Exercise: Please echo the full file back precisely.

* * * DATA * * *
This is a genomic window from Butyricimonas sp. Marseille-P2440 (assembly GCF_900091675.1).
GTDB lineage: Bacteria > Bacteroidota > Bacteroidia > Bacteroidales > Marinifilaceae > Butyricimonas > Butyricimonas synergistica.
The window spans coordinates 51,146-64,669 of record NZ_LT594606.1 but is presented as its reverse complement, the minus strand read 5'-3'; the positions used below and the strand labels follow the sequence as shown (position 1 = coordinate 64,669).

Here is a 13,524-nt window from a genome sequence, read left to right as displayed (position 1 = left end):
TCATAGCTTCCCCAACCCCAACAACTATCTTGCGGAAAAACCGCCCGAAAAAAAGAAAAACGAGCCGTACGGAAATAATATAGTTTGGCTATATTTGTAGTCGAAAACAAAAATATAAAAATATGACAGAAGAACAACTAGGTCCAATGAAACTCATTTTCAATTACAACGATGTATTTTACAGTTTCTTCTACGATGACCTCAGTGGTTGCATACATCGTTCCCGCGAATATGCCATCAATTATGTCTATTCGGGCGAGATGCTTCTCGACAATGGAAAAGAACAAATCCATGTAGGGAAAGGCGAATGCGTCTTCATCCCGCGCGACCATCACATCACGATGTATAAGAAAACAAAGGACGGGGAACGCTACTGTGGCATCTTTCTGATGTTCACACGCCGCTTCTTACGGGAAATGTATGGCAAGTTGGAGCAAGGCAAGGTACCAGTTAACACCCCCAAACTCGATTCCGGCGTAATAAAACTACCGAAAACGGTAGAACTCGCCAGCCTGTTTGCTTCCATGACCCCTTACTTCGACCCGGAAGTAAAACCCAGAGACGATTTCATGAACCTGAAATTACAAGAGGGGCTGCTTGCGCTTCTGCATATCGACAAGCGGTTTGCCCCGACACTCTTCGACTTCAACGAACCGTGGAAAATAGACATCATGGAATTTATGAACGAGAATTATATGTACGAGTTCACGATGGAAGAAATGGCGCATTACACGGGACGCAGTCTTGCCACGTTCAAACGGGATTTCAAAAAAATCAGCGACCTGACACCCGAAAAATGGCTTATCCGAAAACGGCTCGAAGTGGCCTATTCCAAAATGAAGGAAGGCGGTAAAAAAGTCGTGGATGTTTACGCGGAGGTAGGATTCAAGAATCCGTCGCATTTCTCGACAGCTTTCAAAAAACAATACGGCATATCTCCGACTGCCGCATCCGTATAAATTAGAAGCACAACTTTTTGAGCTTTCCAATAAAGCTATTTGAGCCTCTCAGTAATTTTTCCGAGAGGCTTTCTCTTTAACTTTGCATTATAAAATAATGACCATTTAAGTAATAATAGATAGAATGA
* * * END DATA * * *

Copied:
This is a genomic window from Butyricimonas sp. Marseille-P2440 (assembly GCF_900091675.1).
GTDB lineage: Bacteria > Bacteroidota > Bacteroidia > Bacteroidales > Marinifilaceae > Butyricimonas > Butyricimonas synergistica.
The window spans coordinates 51,146-64,669 of record NZ_LT594606.1 but is presented as its reverse complement, the minus strand read 5'-3'; the positions used below and the strand labels follow the sequence as shown (position 1 = coordinate 64,669).

Here is a 13,524-nt window from a genome sequence, read left to right as displayed (position 1 = left end):
TCATAGCTTCCCCAACCCCAACAACTATCTTGCGGAAAAACCGCCCGAAAAAAAGAAAAACGAGCCGTACGGAAATAATATAGTTTGGCTATATTTGTAGTCGAAAACAAAAATATAAAAATATGACAGAAGAACAACTAGGTCCAATGAAACTCATTTTCAATTACAACGATGTATTTTACAGTTTCTTCTACGATGACCTCAGTGGTTGCATACATCGTTCCCGCGAATATGCCATCAATTATGTCTATTCGGGCGAGATGCTTCTCGACAATGGAAAAGAACAAATCCATGTAGGGAAAGGCGAATGCGTCTTCATCCCGCGCGACCATCACATCACGATGTATAAGAAAACAAAGGACGGGGAACGCTACTGTGGCATCTTTCTGATGTTCACACGCCGCTTCTTACGGGAAATGTATGGCAAGTTGGAGCAAGGCAAGGTACCAGTTAACACCCCCAAACTCGATTCCGGCGTAATAAAACTACCGAAAACGGTAGAACTCGCCAGCCTGTTTGCTTCCATGACCCCTTACTTCGACCCGGAAGTAAAACCCAGAGACGATTTCATGAACCTGAAATTACAAGAGGGGCTGCTTGCGCTTCTGCATATCGACAAGCGGTTTGCCCCGACACTCTTCGACTTCAACGAACCGTGGAAAATAGACATCATGGAATTTATGAACGAGAATTATATGTACGAGTTCACGATGGAAGAAATGGCGCATTACACGGGACGCAGTCTTGCCACGTTCAAACGGGATTTCAAAAAAATCAGCGACCTGACACCCGAAAAATGGCTTATCCGAAAACGGCTCGAAGTGGCCTATTCCAAAATGAAGGAAGGCGGTAAAAAAGTCGTGGATGTTTACGCGGAGGTAGGATTCAAGAATCCGTCGCATTTCTCGACAGCTTTCAAAAAACAATACGGCATATCTCCGACTGCCGCATCCGTATAAATTAGAAGCACAACTTTTTGAGCTTTCCAATAAAGCTATTTGAGCCTCTCAGTAATTTTTCCGAGAGGCTTTCTCTTTAACTTTGCATTATAAAATAATGACCATTTAAGTAATAATAGATAGAATGA